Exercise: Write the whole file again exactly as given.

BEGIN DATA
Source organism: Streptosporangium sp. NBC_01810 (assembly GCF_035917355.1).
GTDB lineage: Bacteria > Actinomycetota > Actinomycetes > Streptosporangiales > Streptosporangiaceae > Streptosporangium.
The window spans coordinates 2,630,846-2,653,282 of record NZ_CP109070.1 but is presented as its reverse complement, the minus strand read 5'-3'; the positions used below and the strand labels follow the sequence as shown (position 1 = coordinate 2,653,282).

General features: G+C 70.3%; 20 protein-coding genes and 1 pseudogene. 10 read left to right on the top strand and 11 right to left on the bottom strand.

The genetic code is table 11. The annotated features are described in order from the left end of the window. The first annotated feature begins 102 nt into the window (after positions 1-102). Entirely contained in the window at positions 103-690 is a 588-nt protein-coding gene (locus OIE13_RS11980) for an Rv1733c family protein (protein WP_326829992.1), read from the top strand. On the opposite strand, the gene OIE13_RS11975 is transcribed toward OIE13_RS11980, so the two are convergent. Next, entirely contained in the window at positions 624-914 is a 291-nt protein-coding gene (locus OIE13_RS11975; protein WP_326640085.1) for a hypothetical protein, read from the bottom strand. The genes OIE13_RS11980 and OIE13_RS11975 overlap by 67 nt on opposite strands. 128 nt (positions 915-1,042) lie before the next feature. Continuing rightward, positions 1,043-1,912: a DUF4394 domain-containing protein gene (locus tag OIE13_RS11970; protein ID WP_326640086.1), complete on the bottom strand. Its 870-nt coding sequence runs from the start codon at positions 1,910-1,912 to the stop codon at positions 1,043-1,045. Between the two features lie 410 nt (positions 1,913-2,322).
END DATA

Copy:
Source organism: Streptosporangium sp. NBC_01810 (assembly GCF_035917355.1).
GTDB lineage: Bacteria > Actinomycetota > Actinomycetes > Streptosporangiales > Streptosporangiaceae > Streptosporangium.
The window spans coordinates 2,630,846-2,653,282 of record NZ_CP109070.1 but is presented as its reverse complement, the minus strand read 5'-3'; the positions used below and the strand labels follow the sequence as shown (position 1 = coordinate 2,653,282).

General features: G+C 70.3%; 20 protein-coding genes and 1 pseudogene. 10 read left to right on the top strand and 11 right to left on the bottom strand.

The genetic code is table 11. The annotated features are described in order from the left end of the window. The first annotated feature begins 102 nt into the window (after positions 1-102). Entirely contained in the window at positions 103-690 is a 588-nt protein-coding gene (locus OIE13_RS11980) for an Rv1733c family protein (protein WP_326829992.1), read from the top strand. On the opposite strand, the gene OIE13_RS11975 is transcribed toward OIE13_RS11980, so the two are convergent. Next, entirely contained in the window at positions 624-914 is a 291-nt protein-coding gene (locus OIE13_RS11975; protein WP_326640085.1) for a hypothetical protein, read from the bottom strand. The genes OIE13_RS11980 and OIE13_RS11975 overlap by 67 nt on opposite strands. 128 nt (positions 915-1,042) lie before the next feature. Continuing rightward, positions 1,043-1,912: a DUF4394 domain-containing protein gene (locus tag OIE13_RS11970; protein ID WP_326640086.1), complete on the bottom strand. Its 870-nt coding sequence runs from the start codon at positions 1,910-1,912 to the stop codon at positions 1,043-1,045. Between the two features lie 410 nt (positions 1,913-2,322).